The Product



My Role

Take is a platform that helps restaurant owners to create a digital menu and manage their orders online

Organize website's content structure

3 Developers
1 UX/UI Designer
1 Product Owner

UX/UI Design

The goal of this project was to improve website content's structure.

In a kickoff meeting made with stakeholders to know better their needs, I was able to ask questions about everything related to the product as problems, opportunities, goals, and limitations.

After the answer's analysis, the first problem identified was that the main page wasn't communicating properly about what the product does.

Project's Goal

Five competitors were chosen for analysis. Here I wanted to understand the main functions of other online menus and how they organize their websites' content.



  • Some websites are confusing and do not communicate their solutions.

  • Some websites let new clients schedule a meeting to understand how the platform works.

  • Only one lets new clients test the platform for free for a few days.

After doing the competitor analysis, I've decided to organize the content on Take's website on a single-page structure:

  • What we do

  • Solutions we offer

  • Benefits for your restaurant

  • How we charge operations

  • Plans and pricing


According to the NN/g group article How long do users stay on web pages says that to gain several minutes of user attention, you must communicate your idea in 10 seconds. Users often leave web pages in 10-20 seconds, but pages with a clear value proposition can hold attention for much longer.

User Testing Round 1
User criteria
People who own a business that could subscribe to Take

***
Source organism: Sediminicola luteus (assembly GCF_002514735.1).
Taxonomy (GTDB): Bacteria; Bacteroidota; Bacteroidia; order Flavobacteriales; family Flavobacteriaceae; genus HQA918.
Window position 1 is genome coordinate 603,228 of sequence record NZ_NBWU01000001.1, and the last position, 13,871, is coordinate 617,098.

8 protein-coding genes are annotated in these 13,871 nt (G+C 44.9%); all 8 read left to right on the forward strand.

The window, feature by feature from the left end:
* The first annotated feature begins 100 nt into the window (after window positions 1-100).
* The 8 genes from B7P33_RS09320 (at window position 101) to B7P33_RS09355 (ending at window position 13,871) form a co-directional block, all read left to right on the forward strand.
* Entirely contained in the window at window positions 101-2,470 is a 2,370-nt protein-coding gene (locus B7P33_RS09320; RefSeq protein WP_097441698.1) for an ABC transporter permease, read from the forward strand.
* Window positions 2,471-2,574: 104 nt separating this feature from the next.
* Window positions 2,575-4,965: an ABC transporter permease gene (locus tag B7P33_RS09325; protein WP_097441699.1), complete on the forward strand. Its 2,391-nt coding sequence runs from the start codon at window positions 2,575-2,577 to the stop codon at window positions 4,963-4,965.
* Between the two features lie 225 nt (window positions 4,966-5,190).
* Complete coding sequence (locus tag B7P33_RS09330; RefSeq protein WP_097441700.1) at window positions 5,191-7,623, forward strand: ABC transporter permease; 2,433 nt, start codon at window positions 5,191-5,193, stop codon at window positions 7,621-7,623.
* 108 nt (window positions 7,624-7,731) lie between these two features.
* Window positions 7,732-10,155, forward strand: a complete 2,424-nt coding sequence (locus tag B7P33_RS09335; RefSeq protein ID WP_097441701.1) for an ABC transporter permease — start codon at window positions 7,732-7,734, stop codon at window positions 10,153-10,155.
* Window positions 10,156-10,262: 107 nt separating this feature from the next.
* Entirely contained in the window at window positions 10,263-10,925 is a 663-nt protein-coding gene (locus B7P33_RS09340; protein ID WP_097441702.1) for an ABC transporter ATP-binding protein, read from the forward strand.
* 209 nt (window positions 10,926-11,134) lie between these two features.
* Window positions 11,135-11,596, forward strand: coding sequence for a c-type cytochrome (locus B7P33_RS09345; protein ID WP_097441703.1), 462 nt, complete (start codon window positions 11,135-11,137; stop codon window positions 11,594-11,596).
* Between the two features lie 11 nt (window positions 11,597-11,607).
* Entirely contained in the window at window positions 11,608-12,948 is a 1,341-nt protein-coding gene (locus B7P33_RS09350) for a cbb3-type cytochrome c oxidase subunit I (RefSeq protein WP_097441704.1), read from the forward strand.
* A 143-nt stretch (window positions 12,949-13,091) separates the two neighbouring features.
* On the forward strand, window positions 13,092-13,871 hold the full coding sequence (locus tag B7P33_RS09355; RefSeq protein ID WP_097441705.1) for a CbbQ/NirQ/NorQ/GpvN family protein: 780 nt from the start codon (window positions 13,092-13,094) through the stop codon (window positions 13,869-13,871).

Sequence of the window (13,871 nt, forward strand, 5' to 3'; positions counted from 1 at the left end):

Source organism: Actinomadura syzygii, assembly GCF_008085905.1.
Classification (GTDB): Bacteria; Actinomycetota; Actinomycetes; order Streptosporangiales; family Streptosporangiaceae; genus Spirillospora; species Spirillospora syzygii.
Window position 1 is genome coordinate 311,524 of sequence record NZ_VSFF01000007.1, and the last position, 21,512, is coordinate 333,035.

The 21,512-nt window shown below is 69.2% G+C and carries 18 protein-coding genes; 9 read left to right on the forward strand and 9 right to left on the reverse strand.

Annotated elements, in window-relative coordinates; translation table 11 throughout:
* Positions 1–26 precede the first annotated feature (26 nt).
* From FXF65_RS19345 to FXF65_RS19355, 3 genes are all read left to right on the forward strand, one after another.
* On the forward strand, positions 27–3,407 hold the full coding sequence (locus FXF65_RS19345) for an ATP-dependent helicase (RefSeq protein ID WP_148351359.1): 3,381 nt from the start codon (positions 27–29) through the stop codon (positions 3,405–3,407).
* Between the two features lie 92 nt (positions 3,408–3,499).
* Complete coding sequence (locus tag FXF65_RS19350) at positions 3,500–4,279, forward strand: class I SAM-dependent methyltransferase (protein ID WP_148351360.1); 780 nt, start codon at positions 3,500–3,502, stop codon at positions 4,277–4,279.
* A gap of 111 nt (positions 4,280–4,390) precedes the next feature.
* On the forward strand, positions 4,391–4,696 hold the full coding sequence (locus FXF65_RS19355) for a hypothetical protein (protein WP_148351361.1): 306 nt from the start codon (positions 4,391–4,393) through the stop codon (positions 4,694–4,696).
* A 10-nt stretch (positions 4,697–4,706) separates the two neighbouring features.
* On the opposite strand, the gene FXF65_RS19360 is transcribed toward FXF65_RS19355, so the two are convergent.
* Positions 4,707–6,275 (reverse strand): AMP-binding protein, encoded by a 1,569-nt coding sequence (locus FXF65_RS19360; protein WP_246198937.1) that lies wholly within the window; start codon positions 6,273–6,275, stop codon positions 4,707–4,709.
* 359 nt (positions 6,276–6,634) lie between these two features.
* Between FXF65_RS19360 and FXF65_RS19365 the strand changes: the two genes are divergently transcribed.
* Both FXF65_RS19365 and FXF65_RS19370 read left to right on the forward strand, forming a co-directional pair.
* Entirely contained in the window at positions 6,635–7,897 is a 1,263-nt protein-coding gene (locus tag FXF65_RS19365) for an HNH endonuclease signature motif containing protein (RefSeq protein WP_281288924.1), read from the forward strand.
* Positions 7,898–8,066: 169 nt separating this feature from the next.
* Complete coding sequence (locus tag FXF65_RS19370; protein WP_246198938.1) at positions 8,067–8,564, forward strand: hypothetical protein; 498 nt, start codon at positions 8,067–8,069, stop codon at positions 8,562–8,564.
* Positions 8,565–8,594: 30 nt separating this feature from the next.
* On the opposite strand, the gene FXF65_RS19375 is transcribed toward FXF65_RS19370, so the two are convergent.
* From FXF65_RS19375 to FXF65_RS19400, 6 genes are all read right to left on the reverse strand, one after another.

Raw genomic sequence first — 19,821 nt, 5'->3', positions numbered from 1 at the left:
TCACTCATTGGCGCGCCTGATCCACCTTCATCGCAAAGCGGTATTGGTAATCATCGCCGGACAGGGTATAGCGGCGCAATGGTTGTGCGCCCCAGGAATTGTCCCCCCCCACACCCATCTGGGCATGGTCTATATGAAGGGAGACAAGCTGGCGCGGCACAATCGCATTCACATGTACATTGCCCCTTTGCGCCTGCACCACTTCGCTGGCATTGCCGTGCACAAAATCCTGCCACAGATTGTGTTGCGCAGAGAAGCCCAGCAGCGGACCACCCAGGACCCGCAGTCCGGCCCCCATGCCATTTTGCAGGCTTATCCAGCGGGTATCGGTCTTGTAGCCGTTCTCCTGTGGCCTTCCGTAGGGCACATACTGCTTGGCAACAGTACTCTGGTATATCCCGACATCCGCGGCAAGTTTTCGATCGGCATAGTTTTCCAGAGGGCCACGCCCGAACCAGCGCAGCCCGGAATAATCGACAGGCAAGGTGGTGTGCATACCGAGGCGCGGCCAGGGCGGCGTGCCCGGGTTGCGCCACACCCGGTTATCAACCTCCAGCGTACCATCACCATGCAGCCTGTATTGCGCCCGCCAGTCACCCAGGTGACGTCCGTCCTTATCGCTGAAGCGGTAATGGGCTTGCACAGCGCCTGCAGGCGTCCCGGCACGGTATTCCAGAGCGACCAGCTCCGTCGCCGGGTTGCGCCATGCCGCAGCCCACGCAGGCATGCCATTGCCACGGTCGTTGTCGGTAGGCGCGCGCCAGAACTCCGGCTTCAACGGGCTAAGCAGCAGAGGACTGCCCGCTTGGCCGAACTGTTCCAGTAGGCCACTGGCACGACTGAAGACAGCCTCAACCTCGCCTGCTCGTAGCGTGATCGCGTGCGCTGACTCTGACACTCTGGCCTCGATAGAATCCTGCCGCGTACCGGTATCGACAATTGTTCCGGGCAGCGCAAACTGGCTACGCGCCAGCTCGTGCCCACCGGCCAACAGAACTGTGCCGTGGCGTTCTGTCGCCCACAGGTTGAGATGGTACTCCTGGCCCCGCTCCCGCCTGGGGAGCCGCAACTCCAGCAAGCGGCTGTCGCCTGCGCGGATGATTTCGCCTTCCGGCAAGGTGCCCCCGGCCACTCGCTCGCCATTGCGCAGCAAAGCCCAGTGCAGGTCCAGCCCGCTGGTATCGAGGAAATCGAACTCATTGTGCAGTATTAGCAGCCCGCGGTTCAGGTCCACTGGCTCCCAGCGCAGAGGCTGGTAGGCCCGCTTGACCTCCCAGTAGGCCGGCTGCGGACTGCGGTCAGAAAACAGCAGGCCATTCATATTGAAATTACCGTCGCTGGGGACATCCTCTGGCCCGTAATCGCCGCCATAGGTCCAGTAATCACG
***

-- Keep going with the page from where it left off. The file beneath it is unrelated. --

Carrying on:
Understand if Take's first page content describe the product


  • Of the total of 4 users, only one could understand what Take is about.

  • The only one who understood the website page suggested text and structure changes.

  • Two people talked about the bad quality of the mockup. "How does this benefit my business? said one of them.

Online and on-site
With some sketches done, I've worked with a developer to elaborate a prototype and then
decided to run a content test on the first page.

I facilitated a Crazy 8's workshop with developers and investors to ideate a new content structure for the main page. This exercise was important to discovering how each participant structured phrases that describe the product. At the end of the day, I've noted that everyone always has something to add that could be very helpful for the project.

Crazy 8's
User Testing Round 2

User criteria




People who own a business that hadn't participated in the user testing round 1

Investigate if people
understand what
Take does




  • All users interviewed classified as 5 their understanding of the business.

  • All users interviewed feel comfortable with moving forward to subscribing to Take or were interested in scheduling a meeting.


The new solution offers a text structure in this order:

  1. Greeting: Welcome to Take.

  2. What we do and how: Increase your sales with our digital solution for restaurants.

  3. Makes us unique: Subscribe and sell in less than 10 minutes.

  4. See for yourself: Test the product for 30 days without commitment.

What did I learn from this project?
  • The kickoff meeting - was important to ask the stakeholders about their culture, opportunities, and goals.

  • Collaboration - working with three different roles in the same project allows you to prepare for meetings, present your ideas and improve them constantly with the team. And also, talking about product limitations that you should be aware of.

  • Competitor analysis - this practice can bring you quickly an understanding of the strengths and the weaknesses of your players, help to resolve usability problems, and understand where the product is.

  • Testing products with real users at the first moment seems difficult, but by doing a schedule, defining goals, and planning all your tests, everything works fine. Mighty insights came from users' phrases and are powerful if we can pay attention all the time, and

  • Test as many times as you need.